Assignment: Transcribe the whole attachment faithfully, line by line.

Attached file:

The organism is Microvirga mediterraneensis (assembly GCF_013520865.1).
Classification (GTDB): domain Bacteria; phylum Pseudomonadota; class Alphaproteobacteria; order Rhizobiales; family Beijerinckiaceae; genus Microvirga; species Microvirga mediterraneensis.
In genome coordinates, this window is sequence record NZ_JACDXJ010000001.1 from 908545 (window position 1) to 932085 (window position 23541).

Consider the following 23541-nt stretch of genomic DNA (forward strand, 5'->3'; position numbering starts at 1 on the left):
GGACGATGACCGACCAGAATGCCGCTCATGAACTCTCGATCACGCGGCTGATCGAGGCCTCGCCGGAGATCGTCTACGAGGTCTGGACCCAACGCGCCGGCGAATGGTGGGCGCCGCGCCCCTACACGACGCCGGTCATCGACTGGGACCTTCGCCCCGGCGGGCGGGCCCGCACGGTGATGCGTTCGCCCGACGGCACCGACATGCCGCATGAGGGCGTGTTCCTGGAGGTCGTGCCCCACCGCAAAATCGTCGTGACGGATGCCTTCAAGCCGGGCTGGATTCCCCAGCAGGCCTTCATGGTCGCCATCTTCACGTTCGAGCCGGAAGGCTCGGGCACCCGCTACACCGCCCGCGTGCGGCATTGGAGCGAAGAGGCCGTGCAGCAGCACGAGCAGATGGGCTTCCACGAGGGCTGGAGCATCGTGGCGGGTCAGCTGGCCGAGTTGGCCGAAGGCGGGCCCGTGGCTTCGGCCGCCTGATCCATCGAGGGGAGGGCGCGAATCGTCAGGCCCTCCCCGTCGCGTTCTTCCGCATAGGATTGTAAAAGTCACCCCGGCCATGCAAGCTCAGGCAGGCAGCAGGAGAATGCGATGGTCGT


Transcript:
The organism is Microvirga mediterraneensis (assembly GCF_013520865.1).
Classification (GTDB): domain Bacteria; phylum Pseudomonadota; class Alphaproteobacteria; order Rhizobiales; family Beijerinckiaceae; genus Microvirga; species Microvirga mediterraneensis.
In genome coordinates, this window is sequence record NZ_JACDXJ010000001.1 from 908545 (window position 1) to 932085 (window position 23541).

Consider the following 23541-nt stretch of genomic DNA (forward strand, 5'->3'; position numbering starts at 1 on the left):
GGACGATGACCGACCAGAATGCCGCTCATGAACTCTCGATCACGCGGCTGATCGAGGCCTCGCCGGAGATCGTCTACGAGGTCTGGACCCAACGCGCCGGCGAATGGTGGGCGCCGCGCCCCTACACGACGCCGGTCATCGACTGGGACCTTCGCCCCGGCGGGCGGGCCCGCACGGTGATGCGTTCGCCCGACGGCACCGACATGCCGCATGAGGGCGTGTTCCTGGAGGTCGTGCCCCACCGCAAAATCGTCGTGACGGATGCCTTCAAGCCGGGCTGGATTCCCCAGCAGGCCTTCATGGTCGCCATCTTCACGTTCGAGCCGGAAGGCTCGGGCACCCGCTACACCGCCCGCGTGCGGCATTGGAGCGAAGAGGCCGTGCAGCAGCACGAGCAGATGGGCTTCCACGAGGGCTGGAGCATCGTGGCGGGTCAGCTGGCCGAGTTGGCCGAAGGCGGGCCCGTGGCTTCGGCCGCCTGATCCATCGAGGGGAGGGCGCGAATCGTCAGGCCCTCCCCGTCGCGTTCTTCCGCATAGGATTGTAAAAGTCACCCCGGCCATGCAAGCTCAGGCAGGCAGCAGGAGAATGCGATGGTCGT